There will be people who show up, stare at your book, turn around and walk away. Before they turn, engage them in conversation. Offer them a chocolate (yes, take chocolates or cookies or something—it’s just a nice touch). If they show interest, talk them up—tell them what you loved about writing your book. Tell them what books you like. Be personable. It’s the polite thing to do.
You might actually get some fans who show up who LOVE your book, and they may not be the people you expect to see! Be nice to them—even if they’re wearing a tee-shirt with a slogan that makes you cringe. They came out to show their appreciation and that’s a compliment to you. If you don’t have a long line, take the time to chat for a bit—it’s fun to meet new people, and you won’t come off as ‘Ms. Bitchy Author Who Doesn’t Want to Say Hello.’ I’ve had a number of people at my signings tell me how surprised they were, that I was so much nicer than the last signing they went to where the author barely mumbled hello. That always surprises me. Signings can be stressful, yes, but if someone makes the effort to drive to a store to get my autograph and they’ve bought my book, I feel they deserve more than a “thanks, see ya later” brush off.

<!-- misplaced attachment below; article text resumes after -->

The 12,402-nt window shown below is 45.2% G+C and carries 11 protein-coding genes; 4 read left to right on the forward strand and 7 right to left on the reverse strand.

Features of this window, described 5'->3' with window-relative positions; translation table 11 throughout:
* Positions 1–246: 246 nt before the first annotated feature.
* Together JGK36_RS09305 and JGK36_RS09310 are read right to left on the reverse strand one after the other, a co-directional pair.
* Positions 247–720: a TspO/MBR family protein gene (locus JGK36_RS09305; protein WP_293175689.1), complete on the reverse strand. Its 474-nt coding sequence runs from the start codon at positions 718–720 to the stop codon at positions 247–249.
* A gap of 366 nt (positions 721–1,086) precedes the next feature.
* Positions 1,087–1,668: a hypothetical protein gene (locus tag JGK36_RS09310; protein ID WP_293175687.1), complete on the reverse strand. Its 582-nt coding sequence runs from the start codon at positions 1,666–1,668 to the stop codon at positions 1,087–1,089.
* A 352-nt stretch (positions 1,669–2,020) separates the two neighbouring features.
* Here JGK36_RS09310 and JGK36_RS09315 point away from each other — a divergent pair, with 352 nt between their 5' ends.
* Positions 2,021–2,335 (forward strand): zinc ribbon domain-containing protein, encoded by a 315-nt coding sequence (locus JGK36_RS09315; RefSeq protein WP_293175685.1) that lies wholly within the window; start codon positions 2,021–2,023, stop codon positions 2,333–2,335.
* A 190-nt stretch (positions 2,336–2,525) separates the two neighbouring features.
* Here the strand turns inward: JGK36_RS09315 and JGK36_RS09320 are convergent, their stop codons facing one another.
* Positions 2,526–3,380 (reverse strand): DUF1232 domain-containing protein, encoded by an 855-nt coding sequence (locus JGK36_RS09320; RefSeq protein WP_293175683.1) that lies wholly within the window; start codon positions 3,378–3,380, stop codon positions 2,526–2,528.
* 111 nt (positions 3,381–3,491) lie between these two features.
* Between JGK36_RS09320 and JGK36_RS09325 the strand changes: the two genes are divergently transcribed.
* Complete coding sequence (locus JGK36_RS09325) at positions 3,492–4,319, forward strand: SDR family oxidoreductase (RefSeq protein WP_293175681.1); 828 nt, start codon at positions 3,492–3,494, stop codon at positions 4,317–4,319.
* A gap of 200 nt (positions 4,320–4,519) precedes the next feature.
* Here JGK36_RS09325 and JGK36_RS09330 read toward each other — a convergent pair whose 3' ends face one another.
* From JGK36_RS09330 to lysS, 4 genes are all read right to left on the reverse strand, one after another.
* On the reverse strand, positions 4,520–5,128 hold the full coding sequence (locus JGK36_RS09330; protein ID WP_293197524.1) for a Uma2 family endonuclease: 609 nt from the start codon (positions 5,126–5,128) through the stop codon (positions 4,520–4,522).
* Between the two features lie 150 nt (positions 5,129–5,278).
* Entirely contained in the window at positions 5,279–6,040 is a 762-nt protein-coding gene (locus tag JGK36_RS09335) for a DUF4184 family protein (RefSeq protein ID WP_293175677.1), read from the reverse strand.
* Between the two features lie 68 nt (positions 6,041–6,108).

Accept that maybe nobody will show up. That’s okay, it happens. Don’t blame the bookstore owner, don’t feel too embarrassed. All sorts of factors come into play: there may be a some big event going on, or the weather may be so bad nobody wants to go out, or it may be summer and everybody’s at the beach. Be courteous, chat with people who are in there, chat with the owners of the store, thank them for their time. Even if nobody shows up, if you’re friendly and courteous and the owner of the store likes your work, they’ll most likely hand-sell it to people who come in later.
Lynda: If you could go back and do something differently, what would that be?